"The wider the range of possibilities we offer children, the more intense will be their motivations and the richer their experiences." -Loris Malaguzzi
written by Stephanie Davis, preschool teacher
One beautiful morning last week, the preschoolers set out on an artistic exploration of Loose Parts. Set out on the stage of our playground, was a collection of beads, buttons, baubles, stones, flower petals and herbs. The goal was for students to create an individual piece of artwork using these materials inside a small cylinder. Their individual piece would then be placed onto a large piece of paper to create a collaborative piece of artwork - a loose parts mandala. Preschoolers worked on these pieces of artwork for three days, cutting herbs to fit into their pieces, traveling in small groups to collect more natural materials, and arranging and rearranging until their final product was completed. The finished collaborative mandala is a feast for the eyes, representing Breakwater preschoolers through their expression of color, texture, arrangement and design.
Loose Parts are described as items that have no definitive purpose. They can be used, reused, arranged and played with in an infinite number of ways. They can be used alone or with other Loose Parts for the purpose of creative, imaginative and open ended exploration. They are items that children can manipulate in whatever way they please and for whatever purpose. On a beach, loose parts are sand, shells, water, driftwood, rocks. In a forest, loose parts are sticks, stones, dirt, fallen tree limbs, leaves. Loose parts offer children endless opportunities for play. They encourage critical thinking and creative problem solving because there is no right or wrong way to use them. Through loose parts play, children become divergent thinkers. By observing loose parts play, teachers can gain understanding of a child's willingness to think creatively and take risks.
On the preschool playground are several wooden boards. The boards have been placed randomly in the gardens, against the fence, in the houses. These wooden boards are some of the children's most prized play things. They have been used individually and collaboratively, from building and construction to imaginative play. They shift purpose by the moment and have enhanced the play of every child on the playground. These wooden boards are bridges over raging rivers and walkways for animals. They have been cars, boats, surfboards and seesaws. They are built into tents, houses and roadways. One morning, students discovered that the boards could be put into the large wooden teepee to create beds, stairs and platforms. They are desks for school and safe places to sit while riding out wild storms.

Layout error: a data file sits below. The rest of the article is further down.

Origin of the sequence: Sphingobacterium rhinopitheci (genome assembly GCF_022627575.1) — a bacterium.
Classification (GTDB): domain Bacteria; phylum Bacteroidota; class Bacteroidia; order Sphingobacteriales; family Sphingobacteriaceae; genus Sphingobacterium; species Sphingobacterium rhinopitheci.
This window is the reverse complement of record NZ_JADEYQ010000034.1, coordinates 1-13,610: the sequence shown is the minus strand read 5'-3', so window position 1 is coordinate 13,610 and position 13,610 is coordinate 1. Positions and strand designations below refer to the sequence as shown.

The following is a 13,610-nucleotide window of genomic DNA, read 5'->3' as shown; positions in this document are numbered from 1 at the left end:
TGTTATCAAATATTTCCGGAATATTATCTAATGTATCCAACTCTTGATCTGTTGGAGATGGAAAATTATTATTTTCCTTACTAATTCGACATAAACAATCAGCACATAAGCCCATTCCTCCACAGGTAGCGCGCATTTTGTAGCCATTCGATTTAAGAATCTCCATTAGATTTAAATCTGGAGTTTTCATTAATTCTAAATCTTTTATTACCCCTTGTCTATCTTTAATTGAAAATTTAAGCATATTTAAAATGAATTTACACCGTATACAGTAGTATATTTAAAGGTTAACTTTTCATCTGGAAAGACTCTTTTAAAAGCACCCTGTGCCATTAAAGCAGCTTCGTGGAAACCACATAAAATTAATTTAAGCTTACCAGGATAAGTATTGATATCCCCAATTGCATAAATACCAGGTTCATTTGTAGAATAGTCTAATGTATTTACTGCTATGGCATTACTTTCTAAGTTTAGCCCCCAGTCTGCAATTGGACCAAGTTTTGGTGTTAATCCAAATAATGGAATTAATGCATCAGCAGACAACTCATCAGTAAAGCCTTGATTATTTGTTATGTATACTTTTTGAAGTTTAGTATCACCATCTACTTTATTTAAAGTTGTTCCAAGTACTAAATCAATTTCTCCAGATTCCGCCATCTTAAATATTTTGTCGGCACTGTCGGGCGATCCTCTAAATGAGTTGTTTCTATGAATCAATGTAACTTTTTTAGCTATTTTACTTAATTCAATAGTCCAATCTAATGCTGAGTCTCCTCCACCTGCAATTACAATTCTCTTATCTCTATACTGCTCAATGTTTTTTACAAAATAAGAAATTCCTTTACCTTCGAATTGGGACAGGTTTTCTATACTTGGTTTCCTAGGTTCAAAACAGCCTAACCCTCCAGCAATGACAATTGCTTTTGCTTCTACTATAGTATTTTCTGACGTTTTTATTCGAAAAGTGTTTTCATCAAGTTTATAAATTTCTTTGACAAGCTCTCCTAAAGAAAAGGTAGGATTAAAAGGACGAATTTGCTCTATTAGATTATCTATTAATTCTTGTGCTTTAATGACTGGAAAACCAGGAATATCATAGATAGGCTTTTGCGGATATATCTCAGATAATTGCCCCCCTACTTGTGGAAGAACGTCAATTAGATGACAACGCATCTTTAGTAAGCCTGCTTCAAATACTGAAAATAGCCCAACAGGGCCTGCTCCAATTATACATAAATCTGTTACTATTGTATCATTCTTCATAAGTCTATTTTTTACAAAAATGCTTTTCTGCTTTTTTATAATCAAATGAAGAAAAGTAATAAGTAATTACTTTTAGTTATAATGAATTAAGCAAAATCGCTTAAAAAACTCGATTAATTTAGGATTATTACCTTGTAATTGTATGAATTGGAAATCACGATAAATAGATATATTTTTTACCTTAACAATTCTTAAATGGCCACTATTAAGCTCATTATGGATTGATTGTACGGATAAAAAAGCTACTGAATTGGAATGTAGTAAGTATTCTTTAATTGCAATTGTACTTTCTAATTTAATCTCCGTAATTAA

When lying on one of the wooden boards inside the teepee, a preschooler imagined herself in a house lying in her bed: "The storm is coming so I locked all the windows and shut the doors. But the storm is strong. The house is sinking but I closed all the windows so the crabs won't get me."
These wooden boards are a perfect example of the importance of loose parts play. Through the use of these wooden boards, children are engineers. They use the boards to create sets and props for their imaginative play. They have been used in negotiations. Children are constantly problem solving about when, where and how to use them.
On a typical preschool playground, children slide on the slides and swing on the swings. They climb and run. By adding loose parts to the playground, an engaging atmosphere is created where open ended play is paramount. Creativity is valued over repetition. There is value in all the ways children play, of course, but with the use of loose parts, children become the masters of their play. A day on the playground is never just the same as the day before and will not be the same tomorrow. Loose parts play is something we value hugely in preschool at Breakwater. The children continue to amaze us at how many different ways they can see and use loose parts. We are blown away by their creativity, imagination and constant drive to explore, discover and manipulate the world around them.